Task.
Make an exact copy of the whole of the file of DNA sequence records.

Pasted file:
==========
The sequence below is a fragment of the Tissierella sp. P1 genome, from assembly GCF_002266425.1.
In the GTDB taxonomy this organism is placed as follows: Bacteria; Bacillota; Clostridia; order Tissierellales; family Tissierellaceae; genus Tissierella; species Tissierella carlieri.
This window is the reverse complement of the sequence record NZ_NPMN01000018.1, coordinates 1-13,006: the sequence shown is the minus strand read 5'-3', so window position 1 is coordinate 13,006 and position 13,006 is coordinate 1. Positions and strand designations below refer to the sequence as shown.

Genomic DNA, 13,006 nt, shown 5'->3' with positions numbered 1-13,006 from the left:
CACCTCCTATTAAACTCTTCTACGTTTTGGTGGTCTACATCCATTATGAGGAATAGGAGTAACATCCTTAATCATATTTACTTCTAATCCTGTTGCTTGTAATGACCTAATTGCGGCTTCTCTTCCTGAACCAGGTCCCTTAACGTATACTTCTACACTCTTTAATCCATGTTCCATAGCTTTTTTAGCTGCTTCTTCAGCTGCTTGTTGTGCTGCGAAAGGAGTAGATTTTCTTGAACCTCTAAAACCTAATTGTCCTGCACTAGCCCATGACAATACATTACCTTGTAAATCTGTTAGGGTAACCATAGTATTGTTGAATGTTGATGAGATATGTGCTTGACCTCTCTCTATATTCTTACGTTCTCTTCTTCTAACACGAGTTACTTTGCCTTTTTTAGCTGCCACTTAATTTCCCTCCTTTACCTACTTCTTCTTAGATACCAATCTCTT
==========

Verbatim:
The sequence below is a fragment of the Tissierella sp. P1 genome, from assembly GCF_002266425.1.
In the GTDB taxonomy this organism is placed as follows: Bacteria; Bacillota; Clostridia; order Tissierellales; family Tissierellaceae; genus Tissierella; species Tissierella carlieri.
This window is the reverse complement of the sequence record NZ_NPMN01000018.1, coordinates 1-13,006: the sequence shown is the minus strand read 5'-3', so window position 1 is coordinate 13,006 and position 13,006 is coordinate 1. Positions and strand designations below refer to the sequence as shown.

Genomic DNA, 13,006 nt, shown 5'->3' with positions numbered 1-13,006 from the left:
CACCTCCTATTAAACTCTTCTACGTTTTGGTGGTCTACATCCATTATGAGGAATAGGAGTAACATCCTTAATCATATTTACTTCTAATCCTGTTGCTTGTAATGACCTAATTGCGGCTTCTCTTCCTGAACCAGGTCCCTTAACGTATACTTCTACACTCTTTAATCCATGTTCCATAGCTTTTTTAGCTGCTTCTTCAGCTGCTTGTTGTGCTGCGAAAGGAGTAGATTTTCTTGAACCTCTAAAACCTAATTGTCCTGCACTAGCCCATGACAATACATTACCTTGTAAATCTGTTAGGGTAACCATAGTATTGTTGAATGTTGATGAGATATGTGCTTGACCTCTCTCTATATTCTTACGTTCTCTTCTTCTAACACGAGTTACTTTGCCTTTTTTAGCTGCCACTTAATTTCCCTCCTTTACCTACTTCTTCTTAGATACCAATCTCTT